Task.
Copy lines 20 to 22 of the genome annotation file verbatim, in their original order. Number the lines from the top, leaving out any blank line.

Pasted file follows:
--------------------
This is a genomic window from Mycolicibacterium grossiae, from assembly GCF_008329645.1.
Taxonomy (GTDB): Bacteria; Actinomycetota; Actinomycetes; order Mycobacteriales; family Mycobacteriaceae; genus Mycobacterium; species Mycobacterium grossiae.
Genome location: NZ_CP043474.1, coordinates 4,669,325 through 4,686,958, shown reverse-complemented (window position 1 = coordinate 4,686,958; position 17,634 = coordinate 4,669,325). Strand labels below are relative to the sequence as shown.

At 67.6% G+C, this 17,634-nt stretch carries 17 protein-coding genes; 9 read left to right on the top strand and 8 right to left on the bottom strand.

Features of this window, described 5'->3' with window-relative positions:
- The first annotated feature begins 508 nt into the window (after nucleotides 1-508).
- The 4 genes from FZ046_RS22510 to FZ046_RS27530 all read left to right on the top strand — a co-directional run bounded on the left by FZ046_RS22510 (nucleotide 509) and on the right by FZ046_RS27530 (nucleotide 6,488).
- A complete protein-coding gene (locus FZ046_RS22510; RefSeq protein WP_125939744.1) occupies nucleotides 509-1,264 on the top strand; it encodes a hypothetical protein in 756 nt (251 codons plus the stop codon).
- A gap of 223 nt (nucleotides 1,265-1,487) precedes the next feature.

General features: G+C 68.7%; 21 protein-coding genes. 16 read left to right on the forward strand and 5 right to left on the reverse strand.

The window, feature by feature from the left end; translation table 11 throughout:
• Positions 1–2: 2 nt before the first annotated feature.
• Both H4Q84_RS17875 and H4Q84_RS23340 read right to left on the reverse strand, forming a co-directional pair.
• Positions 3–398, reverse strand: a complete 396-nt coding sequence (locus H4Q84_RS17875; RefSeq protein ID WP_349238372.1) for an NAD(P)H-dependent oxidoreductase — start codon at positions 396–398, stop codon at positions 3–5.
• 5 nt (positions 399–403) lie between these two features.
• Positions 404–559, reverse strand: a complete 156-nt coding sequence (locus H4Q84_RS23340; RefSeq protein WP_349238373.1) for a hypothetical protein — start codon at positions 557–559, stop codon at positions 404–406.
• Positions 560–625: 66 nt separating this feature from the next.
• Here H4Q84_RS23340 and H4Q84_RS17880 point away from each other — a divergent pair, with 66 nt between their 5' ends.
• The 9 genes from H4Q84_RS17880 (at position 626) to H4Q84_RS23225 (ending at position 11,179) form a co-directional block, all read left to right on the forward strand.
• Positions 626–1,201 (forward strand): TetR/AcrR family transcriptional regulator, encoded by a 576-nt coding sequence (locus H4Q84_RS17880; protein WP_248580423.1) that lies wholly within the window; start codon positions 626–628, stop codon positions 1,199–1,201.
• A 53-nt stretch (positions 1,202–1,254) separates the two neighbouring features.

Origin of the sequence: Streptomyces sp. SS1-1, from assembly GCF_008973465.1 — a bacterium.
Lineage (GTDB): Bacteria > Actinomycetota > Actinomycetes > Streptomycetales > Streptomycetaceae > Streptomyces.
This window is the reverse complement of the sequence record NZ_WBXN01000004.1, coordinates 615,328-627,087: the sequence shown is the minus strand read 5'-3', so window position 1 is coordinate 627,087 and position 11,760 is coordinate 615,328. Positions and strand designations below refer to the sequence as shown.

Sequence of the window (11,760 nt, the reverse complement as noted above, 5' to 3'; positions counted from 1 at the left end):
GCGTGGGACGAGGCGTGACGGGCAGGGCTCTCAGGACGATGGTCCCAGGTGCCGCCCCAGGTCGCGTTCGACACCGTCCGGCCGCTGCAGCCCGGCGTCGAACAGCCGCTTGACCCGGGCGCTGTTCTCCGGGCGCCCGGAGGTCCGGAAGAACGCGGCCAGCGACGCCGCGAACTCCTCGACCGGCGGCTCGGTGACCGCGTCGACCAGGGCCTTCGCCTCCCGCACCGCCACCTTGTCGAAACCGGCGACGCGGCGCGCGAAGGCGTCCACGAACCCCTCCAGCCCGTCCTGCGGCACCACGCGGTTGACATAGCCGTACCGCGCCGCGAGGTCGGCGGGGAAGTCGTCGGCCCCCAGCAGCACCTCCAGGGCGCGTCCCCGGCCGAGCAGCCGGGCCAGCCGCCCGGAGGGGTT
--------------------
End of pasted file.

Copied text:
• Positions 626–1,201 (forward strand): TetR/AcrR family transcriptional regulator, encoded by a 576-nt coding sequence (locus H4Q84_RS17880; protein WP_248580423.1) that lies wholly within the window; start codon positions 626–628, stop codon positions 1,199–1,201.
• A 53-nt stretch (positions 1,202–1,254) separates the two neighbouring features.

Origin of the sequence: Streptomyces sp. SS1-1, from assembly GCF_008973465.1 — a bacterium.